Foreign Policy Blogs

American Dynamism Vs. Chinese Statism

One does not have to look hard to find publications or experts pronouncing or describing an America in decline. They have now become ubiquitous and in many circles pass for the conventional wisdom of the day. In a similar vein, it is not that hard to find arguments that other countries, particularly China, have a more efficient, productive economy and government. Living in California, I’ve heard many unfavorable comparisons to our attempt at building a high speed train to China’s already extensive train network. While, I understand the United States faces deep fiscal issues; and our current political class appears incapable or unwilling (both?) to tackle them, I am still an optimist about my country. After all, the US is not alone in facing headwinds to a prosperous future. We cannot judge ourselves accurately without looking more closely at our peers, with China being the most obvious target. Analyst Ian Bremmer makes a strong attempt at this and finds that China’s very system has plenty of warts:

China has indeed grown by leaps and bounds over the past decade. That’s a huge credit to a country that has modernized and industrialized on a previously unseen scale. And because of its 1.3 billion citizens, China has quite a bit of growth (read: catching up) still to come. China’s style of governance leaves the country light on regulation. However, it’s also light on rule of law, transparency, freedom of speech and several other key features that make the U.S. economy go ’round. Just because the Chinese government can move a village and build a road without holding a single hearing doesn’t mean the free market has taken hold. Indeed, it shows the opposite: China’s economy is largely state-planned, state-owned and state-run. The government uses capitalism only as a tool to reach its ends, not as a true expression of a free market.

Bremmer is right. China can indeed get many things done, but all of these accomplishments come from a centrally planned government, not a dynamic society or economy. The human race has yet to create an omnipotent, all-wise group of men and women that can lead a society to ever growing levels of prosperity. Economic growth cannot just be planned, as the market contains too many forces coming from too many different directions. The Chinese have opened up portions of their economy to the ‘animal spirits’ of capitalism, but as Bremmer points out, this is not really as it seems. There is no such thing a free market in modern China:

where the Chinese government compromises the free market, it does so to fulfill its own desires of effective control over the entire country. It’s capitalism of the state, by the state and for the state, where the state is the principal economic actor. That’s in marked contrast to where the U.S. compromises on “pure” capitalism, adding things like the social safety net, worker safety, product safety, health insurance and retirement planning.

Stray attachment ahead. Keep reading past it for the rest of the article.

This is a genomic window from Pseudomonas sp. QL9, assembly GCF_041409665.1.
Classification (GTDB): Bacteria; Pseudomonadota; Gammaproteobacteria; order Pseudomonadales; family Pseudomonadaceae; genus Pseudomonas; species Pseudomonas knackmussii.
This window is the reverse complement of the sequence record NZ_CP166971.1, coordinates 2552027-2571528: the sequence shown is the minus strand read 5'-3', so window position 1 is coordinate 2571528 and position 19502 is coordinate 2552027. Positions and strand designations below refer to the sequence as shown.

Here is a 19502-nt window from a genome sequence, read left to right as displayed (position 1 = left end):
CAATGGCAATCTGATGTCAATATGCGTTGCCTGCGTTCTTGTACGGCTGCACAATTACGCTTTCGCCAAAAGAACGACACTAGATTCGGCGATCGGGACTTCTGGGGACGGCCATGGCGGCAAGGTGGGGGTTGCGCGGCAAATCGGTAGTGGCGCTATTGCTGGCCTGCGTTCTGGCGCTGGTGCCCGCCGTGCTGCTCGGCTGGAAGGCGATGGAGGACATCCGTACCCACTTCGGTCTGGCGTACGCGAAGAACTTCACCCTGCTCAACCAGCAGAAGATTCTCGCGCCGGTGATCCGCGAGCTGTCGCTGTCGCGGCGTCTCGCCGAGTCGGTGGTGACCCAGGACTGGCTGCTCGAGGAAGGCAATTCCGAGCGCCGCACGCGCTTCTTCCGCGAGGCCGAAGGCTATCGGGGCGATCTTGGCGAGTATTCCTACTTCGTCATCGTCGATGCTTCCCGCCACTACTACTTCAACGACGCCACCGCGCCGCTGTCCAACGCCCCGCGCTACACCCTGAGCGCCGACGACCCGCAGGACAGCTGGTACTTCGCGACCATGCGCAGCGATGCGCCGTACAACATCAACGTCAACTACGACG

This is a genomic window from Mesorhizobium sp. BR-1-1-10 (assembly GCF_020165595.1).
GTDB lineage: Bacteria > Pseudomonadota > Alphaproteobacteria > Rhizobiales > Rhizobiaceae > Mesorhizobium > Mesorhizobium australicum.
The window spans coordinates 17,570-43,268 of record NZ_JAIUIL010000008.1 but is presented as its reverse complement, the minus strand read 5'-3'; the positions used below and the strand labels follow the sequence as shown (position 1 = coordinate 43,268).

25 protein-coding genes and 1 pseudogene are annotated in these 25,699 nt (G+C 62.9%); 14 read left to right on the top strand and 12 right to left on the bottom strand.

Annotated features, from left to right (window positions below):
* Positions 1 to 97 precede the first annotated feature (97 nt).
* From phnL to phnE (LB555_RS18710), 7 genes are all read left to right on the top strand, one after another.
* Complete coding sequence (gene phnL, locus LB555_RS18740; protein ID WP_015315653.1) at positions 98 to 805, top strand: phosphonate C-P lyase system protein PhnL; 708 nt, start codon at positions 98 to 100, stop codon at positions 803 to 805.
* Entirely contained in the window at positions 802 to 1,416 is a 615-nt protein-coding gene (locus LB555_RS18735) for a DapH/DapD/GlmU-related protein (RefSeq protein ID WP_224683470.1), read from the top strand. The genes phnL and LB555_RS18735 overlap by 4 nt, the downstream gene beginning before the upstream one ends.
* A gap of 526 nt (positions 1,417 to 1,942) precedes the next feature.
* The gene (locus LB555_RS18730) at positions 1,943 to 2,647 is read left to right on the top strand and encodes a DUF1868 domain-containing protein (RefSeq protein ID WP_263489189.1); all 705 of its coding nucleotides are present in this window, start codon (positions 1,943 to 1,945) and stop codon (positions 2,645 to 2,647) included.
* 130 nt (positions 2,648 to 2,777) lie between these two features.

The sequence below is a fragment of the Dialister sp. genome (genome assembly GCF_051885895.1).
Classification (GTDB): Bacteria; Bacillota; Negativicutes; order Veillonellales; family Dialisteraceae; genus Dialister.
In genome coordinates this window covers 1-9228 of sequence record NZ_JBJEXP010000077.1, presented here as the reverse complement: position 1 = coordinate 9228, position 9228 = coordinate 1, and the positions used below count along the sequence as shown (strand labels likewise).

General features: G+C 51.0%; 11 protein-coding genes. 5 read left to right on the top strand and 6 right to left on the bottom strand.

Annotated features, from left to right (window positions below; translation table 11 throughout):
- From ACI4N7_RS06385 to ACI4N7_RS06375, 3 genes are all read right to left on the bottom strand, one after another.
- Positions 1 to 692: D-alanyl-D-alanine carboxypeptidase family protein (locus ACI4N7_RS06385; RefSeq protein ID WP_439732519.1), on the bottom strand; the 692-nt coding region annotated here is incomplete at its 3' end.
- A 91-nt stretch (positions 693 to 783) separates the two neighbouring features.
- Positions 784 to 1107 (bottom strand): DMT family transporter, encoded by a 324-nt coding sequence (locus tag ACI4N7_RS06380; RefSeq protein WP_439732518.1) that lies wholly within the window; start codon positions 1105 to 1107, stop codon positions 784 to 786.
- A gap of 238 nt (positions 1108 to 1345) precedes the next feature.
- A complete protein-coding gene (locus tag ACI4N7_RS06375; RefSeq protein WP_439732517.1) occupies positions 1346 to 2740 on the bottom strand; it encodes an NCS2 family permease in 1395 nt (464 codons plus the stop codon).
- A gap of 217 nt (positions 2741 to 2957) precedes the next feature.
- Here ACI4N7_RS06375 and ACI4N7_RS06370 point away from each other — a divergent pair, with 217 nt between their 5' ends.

One of the major problems China has had with its economic model is that at nearly any time, the majority owner of most of its economy — the state — can jump into an enterprise and distort it for its own purposes. It can cook the books, it can pull out profits, it can hide losses, it can launder money and it can even shut down a company altogether.

The United States has its challenges. At times, I have strong feelings of doubt that we can get ourselves back on track. Back to being a nation built on rugged individualism that produces dynamic outcomes. It is impossible for me to imagine an Apple being created in Beijing, but I would not be surprised to see a similar story (Pomegranate?) arise in the US. American culture isn’t without flaws and embarrassments, but no other on earth has proven to be so productive and resolute. It just keeps on ticking and with it American power and influence.

 

Author

Patrick Frost
Patrick Frost

Patrick Frost recently graduated from New York University's Masters Program in Political Science - International Relations. His MA thesis analyzed the capabilities and objectives of the Shanghai Cooperation Organization in Central Asia and beyond and explored how these affected U.S. interests and policy.

Areas of Focus:
Eurasia, American Foreign Policy, Ideology, SCO

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